Don found them. They hadn’t expected to see him again. He explained in his quirky way that he found heaven in Mindanoa. Then he said, “But heaven wasn’t enough for me. At age twenty-one, twenty-two, getting a degree, Chase Western, no, none of it was enough, not for me. In Mindanoa, I was reading about Venezuela, and down there in heaven it had become required reading. Until then I hadn’t thought of Venezuela, and then finally I was able to see where I wanted to go. Indeed before coming up here, I hadn’t thought it through; but now, seeing how you two are ready to go, I’m ready too. I’ve had enough Peace Corps. So I’m off to Venezuela. Why Venezuela? I haven’t a clue.” And they all three laughed.
Late one night, right before they were scheduled to leave, Susan woke Ted up. She couldn’t sleep. She was in the lightweight summer pajamas she always wore to bed.
She said, “Ted, I’ve got to get out of this room. It’s too quiet. This is not Manila.” Until then she had thought she was some place else, or had she been dreaming? In deed, as she lay there next to Ted, she laid out all their plans for the week, including all they had to do when they got to Singapore in a day or two. But she was so completely in charge that she could hardly believe it, so full of energy that she could no longer lie there next to her husband. She had to wake him up. For some time she realized she no longer heard the clamor and the chaos of Manila, that she had grown accustomed to it and had concluded that Manila had become her home. She had tried to sleep. She was reminded of all of the kids she taught in school and felt sure that one of them would one day become president of the Philippines. To hell with Marcos! Who never showed up! The bastard! What had her all fired up? Now what? A flight to Singapore.
She recalled how daunting those first flights were: first to San Francisco, then Hawaii. How when she landed there in Hawaii she was expected to be someone else, to have changed on the flight. She was constantly tempted to quit. There was always more training, more reflection, so on. She found she first had to do what? She first had to decide what. Just as she now needed to decide. “Ted get up!”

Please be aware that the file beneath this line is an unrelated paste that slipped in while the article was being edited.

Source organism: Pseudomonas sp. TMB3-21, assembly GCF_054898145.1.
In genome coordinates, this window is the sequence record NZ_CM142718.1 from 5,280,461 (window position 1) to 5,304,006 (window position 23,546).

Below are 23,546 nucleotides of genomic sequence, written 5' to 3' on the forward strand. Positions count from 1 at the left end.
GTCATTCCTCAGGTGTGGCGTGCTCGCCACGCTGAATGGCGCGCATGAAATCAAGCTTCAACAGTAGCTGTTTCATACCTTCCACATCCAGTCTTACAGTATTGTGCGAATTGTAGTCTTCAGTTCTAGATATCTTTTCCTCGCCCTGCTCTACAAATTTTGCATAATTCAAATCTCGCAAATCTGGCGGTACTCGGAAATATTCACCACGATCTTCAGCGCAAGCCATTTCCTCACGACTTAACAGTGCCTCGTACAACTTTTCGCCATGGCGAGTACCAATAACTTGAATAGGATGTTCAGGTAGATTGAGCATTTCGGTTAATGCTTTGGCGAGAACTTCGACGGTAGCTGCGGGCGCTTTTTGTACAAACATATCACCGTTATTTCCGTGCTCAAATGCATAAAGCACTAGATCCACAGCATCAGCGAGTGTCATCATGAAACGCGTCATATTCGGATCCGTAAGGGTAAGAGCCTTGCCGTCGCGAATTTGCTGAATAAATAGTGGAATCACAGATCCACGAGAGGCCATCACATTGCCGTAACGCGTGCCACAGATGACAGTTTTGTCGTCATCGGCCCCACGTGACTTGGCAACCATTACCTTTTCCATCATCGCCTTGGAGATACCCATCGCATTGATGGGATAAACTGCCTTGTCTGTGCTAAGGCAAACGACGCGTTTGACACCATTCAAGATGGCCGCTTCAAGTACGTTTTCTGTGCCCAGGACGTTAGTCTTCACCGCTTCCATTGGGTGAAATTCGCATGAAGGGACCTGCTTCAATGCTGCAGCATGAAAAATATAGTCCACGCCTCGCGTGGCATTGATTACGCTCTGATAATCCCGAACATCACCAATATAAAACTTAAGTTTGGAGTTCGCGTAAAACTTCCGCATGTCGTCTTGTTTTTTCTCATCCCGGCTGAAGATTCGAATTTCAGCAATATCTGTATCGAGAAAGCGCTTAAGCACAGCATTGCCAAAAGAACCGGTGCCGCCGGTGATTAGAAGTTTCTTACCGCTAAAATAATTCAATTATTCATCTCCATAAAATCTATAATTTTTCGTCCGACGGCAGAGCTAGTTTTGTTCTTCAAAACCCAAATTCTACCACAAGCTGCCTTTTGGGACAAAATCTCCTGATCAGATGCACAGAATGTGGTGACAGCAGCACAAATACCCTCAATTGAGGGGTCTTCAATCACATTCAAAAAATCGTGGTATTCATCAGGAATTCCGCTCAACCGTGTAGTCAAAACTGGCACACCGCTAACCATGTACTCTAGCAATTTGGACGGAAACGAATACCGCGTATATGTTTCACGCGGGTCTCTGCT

“Let’s go for a walk. Something’s missing.”
“At this hour?”
“Yes!” She wanted to say, “You’ve dragged me half way around the world and now you want me to” and of course she couldn’t/wouldn’t say it right. Forget all those bad memories. “Ted get up!”
They went to the elevator and there was no elevator operator at that time of night. They looked for the fire escape when Susan insisted that she needed air. She had lived through an earthquake. So she could live through this.
She had never confided her doubts to Ted in any comprehensible way, and he started talking about how he wished they could afford to buy a jeepney, an untouched jeepney with all the color, pomp and circumstance, and tour the world in it. She told him that since age four she had been scared to death. Yes, age four. Did he hear her? All he did all the time was talk about Borneo, Singapore, Malaysia, and Thailand; and in so doing, he once again left her behind. Stand your ground girl.
“Ah, he said, “But we’d have find a way of shipping the darn thing.”
When he said that, she didn’t know what he was talking about.
It was a typical night. She asked to be held. She was learning. He held her tight. Ted felt how she relaxed in his arms. She returned to the same things out of her past over and over again: masturbating by definition. She was learning to forget to edit. Many might’ve found the exercise passe and even useless, but it wasn’t to her. She was doing well and mostly by herself. How often had she remembered her father doing everything for her and not allowing her to do things for herself? But what if that wasn’t true? What difference would it make?
Susan said, “I don’t know if I can adjust to another place.”
He said, “I think you can.”
Walking the streets of Manila. That was it. That was all they did for a week. And without direction. Perhaps it was because they didn’t need direction. Manila had become their home.
She said, “I want you to promise me something, that you won’t die on me. Just think if something were to happen to you in a place where they didn’t speak English.”